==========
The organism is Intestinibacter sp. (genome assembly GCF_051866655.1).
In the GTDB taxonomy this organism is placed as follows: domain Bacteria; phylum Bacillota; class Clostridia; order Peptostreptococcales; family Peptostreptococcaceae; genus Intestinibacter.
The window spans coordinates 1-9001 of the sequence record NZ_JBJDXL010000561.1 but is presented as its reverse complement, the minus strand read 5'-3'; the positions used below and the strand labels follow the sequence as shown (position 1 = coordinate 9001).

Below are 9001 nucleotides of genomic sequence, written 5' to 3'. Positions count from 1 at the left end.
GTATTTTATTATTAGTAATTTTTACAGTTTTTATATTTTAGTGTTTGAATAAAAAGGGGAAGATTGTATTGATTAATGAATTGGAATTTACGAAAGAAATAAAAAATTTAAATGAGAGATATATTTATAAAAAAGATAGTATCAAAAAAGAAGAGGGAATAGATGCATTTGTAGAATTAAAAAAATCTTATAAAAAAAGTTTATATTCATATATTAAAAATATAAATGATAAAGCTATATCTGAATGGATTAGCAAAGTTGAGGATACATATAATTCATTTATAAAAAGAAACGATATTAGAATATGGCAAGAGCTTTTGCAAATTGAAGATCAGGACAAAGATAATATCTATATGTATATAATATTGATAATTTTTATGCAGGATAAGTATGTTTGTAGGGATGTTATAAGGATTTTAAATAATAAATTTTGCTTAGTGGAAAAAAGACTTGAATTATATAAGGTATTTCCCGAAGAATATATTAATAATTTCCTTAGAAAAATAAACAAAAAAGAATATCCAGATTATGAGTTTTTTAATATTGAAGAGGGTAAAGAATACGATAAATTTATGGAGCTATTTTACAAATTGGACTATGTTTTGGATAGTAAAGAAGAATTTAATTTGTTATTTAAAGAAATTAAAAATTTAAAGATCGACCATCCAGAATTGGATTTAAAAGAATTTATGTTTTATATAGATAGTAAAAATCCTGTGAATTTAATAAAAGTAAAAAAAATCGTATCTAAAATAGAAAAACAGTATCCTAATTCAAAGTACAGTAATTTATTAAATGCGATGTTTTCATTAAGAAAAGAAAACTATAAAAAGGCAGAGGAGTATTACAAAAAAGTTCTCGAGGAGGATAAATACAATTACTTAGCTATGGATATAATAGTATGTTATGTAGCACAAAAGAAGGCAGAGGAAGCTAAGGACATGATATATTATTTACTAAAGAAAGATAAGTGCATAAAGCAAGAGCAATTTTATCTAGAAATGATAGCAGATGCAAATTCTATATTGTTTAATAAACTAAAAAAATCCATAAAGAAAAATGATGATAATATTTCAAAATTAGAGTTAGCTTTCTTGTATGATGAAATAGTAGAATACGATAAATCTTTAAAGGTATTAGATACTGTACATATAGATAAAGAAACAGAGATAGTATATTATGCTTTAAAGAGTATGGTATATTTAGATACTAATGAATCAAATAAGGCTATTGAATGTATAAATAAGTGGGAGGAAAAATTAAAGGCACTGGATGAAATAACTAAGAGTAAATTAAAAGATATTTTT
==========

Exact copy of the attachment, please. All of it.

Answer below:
The organism is Intestinibacter sp. (genome assembly GCF_051866655.1).
In the GTDB taxonomy this organism is placed as follows: domain Bacteria; phylum Bacillota; class Clostridia; order Peptostreptococcales; family Peptostreptococcaceae; genus Intestinibacter.
The window spans coordinates 1-9001 of the sequence record NZ_JBJDXL010000561.1 but is presented as its reverse complement, the minus strand read 5'-3'; the positions used below and the strand labels follow the sequence as shown (position 1 = coordinate 9001).

Below are 9001 nucleotides of genomic sequence, written 5' to 3'. Positions count from 1 at the left end.
GTATTTTATTATTAGTAATTTTTACAGTTTTTATATTTTAGTGTTTGAATAAAAAGGGGAAGATTGTATTGATTAATGAATTGGAATTTACGAAAGAAATAAAAAATTTAAATGAGAGATATATTTATAAAAAAGATAGTATCAAAAAAGAAGAGGGAATAGATGCATTTGTAGAATTAAAAAAATCTTATAAAAAAAGTTTATATTCATATATTAAAAATATAAATGATAAAGCTATATCTGAATGGATTAGCAAAGTTGAGGATACATATAATTCATTTATAAAAAGAAACGATATTAGAATATGGCAAGAGCTTTTGCAAATTGAAGATCAGGACAAAGATAATATCTATATGTATATAATATTGATAATTTTTATGCAGGATAAGTATGTTTGTAGGGATGTTATAAGGATTTTAAATAATAAATTTTGCTTAGTGGAAAAAAGACTTGAATTATATAAGGTATTTCCCGAAGAATATATTAATAATTTCCTTAGAAAAATAAACAAAAAAGAATATCCAGATTATGAGTTTTTTAATATTGAAGAGGGTAAAGAATACGATAAATTTATGGAGCTATTTTACAAATTGGACTATGTTTTGGATAGTAAAGAAGAATTTAATTTGTTATTTAAAGAAATTAAAAATTTAAAGATCGACCATCCAGAATTGGATTTAAAAGAATTTATGTTTTATATAGATAGTAAAAATCCTGTGAATTTAATAAAAGTAAAAAAAATCGTATCTAAAATAGAAAAACAGTATCCTAATTCAAAGTACAGTAATTTATTAAATGCGATGTTTTCATTAAGAAAAGAAAACTATAAAAAGGCAGAGGAGTATTACAAAAAAGTTCTCGAGGAGGATAAATACAATTACTTAGCTATGGATATAATAGTATGTTATGTAGCACAAAAGAAGGCAGAGGAAGCTAAGGACATGATATATTATTTACTAAAGAAAGATAAGTGCATAAAGCAAGAGCAATTTTATCTAGAAATGATAGCAGATGCAAATTCTATATTGTTTAATAAACTAAAAAAATCCATAAAGAAAAATGATGATAATATTTCAAAATTAGAGTTAGCTTTCTTGTATGATGAAATAGTAGAATACGATAAATCTTTAAAGGTATTAGATACTGTACATATAGATAAAGAAACAGAGATAGTATATTATGCTTTAAAGAGTATGGTATATTTAGATACTAATGAATCAAATAAGGCTATTGAATGTATAAATAAGTGGGAGGAAAAATTAAAGGCACTGGATGAAATAACTAAGAGTAAATTAAAAGATATTTTT